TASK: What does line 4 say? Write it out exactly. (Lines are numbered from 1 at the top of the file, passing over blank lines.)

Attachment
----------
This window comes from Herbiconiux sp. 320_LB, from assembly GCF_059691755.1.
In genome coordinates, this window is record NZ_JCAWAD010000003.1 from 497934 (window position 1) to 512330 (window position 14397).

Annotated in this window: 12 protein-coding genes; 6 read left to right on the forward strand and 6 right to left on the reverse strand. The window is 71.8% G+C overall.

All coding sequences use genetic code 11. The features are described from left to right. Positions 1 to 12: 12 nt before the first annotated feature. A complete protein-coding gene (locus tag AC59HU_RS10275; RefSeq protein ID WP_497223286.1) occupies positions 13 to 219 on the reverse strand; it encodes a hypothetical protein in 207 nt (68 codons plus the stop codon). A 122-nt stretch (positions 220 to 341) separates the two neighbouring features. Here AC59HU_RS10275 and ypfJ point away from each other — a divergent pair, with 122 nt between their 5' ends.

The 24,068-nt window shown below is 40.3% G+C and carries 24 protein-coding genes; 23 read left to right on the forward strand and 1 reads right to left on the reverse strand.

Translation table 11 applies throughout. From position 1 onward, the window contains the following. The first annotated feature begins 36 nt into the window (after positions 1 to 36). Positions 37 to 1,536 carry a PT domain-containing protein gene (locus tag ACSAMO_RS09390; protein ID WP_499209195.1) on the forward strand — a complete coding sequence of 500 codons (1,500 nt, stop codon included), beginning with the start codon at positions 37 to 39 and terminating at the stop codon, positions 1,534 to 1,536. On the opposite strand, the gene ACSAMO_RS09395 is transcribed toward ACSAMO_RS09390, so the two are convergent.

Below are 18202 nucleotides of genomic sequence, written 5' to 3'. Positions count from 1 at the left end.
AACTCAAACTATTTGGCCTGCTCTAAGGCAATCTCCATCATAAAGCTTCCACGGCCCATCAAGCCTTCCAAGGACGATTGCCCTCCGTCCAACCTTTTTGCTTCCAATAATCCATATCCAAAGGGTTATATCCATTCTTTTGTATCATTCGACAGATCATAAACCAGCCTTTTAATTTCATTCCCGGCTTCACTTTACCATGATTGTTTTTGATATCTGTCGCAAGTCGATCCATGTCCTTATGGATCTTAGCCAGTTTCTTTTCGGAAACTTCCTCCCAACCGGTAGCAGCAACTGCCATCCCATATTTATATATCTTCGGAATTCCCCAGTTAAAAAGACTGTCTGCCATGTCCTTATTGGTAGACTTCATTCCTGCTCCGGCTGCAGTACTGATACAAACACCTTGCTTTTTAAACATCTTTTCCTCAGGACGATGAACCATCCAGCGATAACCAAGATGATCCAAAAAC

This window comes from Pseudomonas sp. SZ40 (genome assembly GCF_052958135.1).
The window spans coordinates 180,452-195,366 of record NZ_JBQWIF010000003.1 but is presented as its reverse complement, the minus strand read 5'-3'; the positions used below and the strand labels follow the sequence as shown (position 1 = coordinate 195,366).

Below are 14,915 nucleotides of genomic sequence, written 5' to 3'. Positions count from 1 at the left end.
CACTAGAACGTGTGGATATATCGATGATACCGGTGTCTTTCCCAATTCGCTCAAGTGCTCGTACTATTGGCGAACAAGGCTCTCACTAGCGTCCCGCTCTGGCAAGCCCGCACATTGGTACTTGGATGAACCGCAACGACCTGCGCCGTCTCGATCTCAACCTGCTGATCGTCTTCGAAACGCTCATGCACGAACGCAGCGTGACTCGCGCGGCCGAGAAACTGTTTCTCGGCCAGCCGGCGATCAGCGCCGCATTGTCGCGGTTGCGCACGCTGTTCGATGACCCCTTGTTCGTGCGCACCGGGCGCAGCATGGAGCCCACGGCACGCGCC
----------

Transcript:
All coding sequences use genetic code 11. The features are described from left to right. Positions 1 to 12: 12 nt before the first annotated feature. A complete protein-coding gene (locus tag AC59HU_RS10275; RefSeq protein ID WP_497223286.1) occupies positions 13 to 219 on the reverse strand; it encodes a hypothetical protein in 207 nt (68 codons plus the stop codon). A 122-nt stretch (positions 220 to 341) separates the two neighbouring features. Here AC59HU_RS10275 and ypfJ point away from each other — a divergent pair, with 122 nt between their 5' ends.